Creating the random enemy spawner, improving performance

When building my Win8 port of Super Rawr-Type, I ran into all sorts of performance issues, due to lack of optimization. This was to be expected, as I on gave myself 1 month to complete the base game, then I would take the second and final month to port it to different platforms and worry about optimization.

The design of my levels is where most of my issues came from. I explain it pretty well in this post here. The gist of it is this: When the map loads, it is filled with ~150 enemies, which are constantly being updated. Obviously this comes with quite a bit of overhead. The browser version played well, but on a dedicated OS it chugs.

Removing all enemies

I went back to the drawing board and redesigned the way I spawn enemies now. The first thing I did was remove all entities (enemies) from the level.

I looked at a number of different ways for spawning enemies for shmup and bullet hell. Matt and Jason Doucette at Xona games do it in an interesting way for their upcoming title Duality-ZF: They store all of the enemies in an excel spreadsheet, which is then parsed by their game engine and appropriately draws the entities on screen.

Then again, they are using C# and running on the Xbox, whereas I’m running JavaScript on a PC, so JSON may be a more appropriate format here, if I were to take this approach. I don’t even think the Xbox has a way of parsing JSON; I know that Visual Studio just adopted JSON.NET, so it’s doubtful that the 8 year old Xbox has the ability to do the same.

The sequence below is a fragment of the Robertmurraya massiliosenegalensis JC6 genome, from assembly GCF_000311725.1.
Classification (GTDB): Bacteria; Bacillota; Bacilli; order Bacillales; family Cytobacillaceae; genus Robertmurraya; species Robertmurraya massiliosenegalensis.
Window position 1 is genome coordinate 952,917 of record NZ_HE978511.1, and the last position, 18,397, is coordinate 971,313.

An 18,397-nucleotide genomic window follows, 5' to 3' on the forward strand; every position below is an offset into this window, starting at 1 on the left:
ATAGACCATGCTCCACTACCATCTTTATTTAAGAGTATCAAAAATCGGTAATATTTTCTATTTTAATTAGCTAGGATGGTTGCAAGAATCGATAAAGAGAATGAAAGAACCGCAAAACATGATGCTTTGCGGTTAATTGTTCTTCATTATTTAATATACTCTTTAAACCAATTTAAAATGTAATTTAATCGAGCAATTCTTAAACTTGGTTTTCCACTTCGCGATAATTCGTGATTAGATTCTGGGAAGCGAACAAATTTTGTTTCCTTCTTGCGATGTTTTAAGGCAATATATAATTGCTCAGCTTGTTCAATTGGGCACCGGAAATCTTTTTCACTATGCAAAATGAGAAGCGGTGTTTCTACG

Creating the Random Enemy Spawner

I found that my best approach was to create an entity, Random Enemy Spawner which sits just off the right side of the screen, and is always aligned on the Y-axis with the player. For debug purposes, I threw in placeholder art which is a copy of the player’s ship, and had it sit on the edge of the screen so that I could see not only where my enemies spawn, but also how frequently.


As you can see here, the enemies and spawner are all aligned on the X-axis. This may appear as though the enemies come in flat waves, but to counter that I have them all spawning on a timer. Three timers, actually.

I broke the enemy ships into three groups, and one example is illustrated below:

 * randomFromTo
 * Random number generator
 * Courtesy of Liza Shulyayeva's flea project
 randomFromTo: function (from, to) {
     return Math.floor(Math.random() * (to - from + 1) + from);

 * spawnEnemyGrpA
 * Spawns 1 of 2 types of enemies at random intervals
 spawnEnemyGrpA: function () {
     // Resets random number
     var rndNum = null;
         // Rolls a random number
         rndNum = this.randomFromTo(1, 10);

     // Spawns enemies within the Y bounds of the screen
     this.randomSpawnLocY = this.randomFromTo(ig.system.height - 20, ig.system.height / 20);

     // determines which enemy type will spawn
     if (rndNum > 5){, this.pos.x, this.randomSpawnLocY);
     if (rndNum < 5){, this.pos.x, this.randomSpawnLocY);
     // Resets timer

I use spawnEnemyGrpB and C to spawn different types of enemies. They are set on timers like this:

 * init
 * Handles initialization
init: function (x, y, settings) {

     // Spawning timers for enemy ships
     this.spawnTimerGrpA = new ig.Timer(this.randomFromTo(3, 9));
     this.spawnTimerGrpB = new ig.Timer(this.randomFromTo(3, 8));
     this.spawnTimerGrpC = new ig.Timer(this.randomFromTo(4, 9));

These timers are responsible for triggering enemy spawns at random times, which is what allows for a staggered appearance on screen.

I’ve noticed an incredible performance improvement from this, although it has been tricky to balance the difficulty. What I really need to do is create a variable that affects how frequently enemies are spawned, and that variable will adjust based on the chosen difficulty level of the game. A higher difficulty will obviously spawn more enemies at once.

The EnemySpawner.js class can be found in its entirety on my GitHub.


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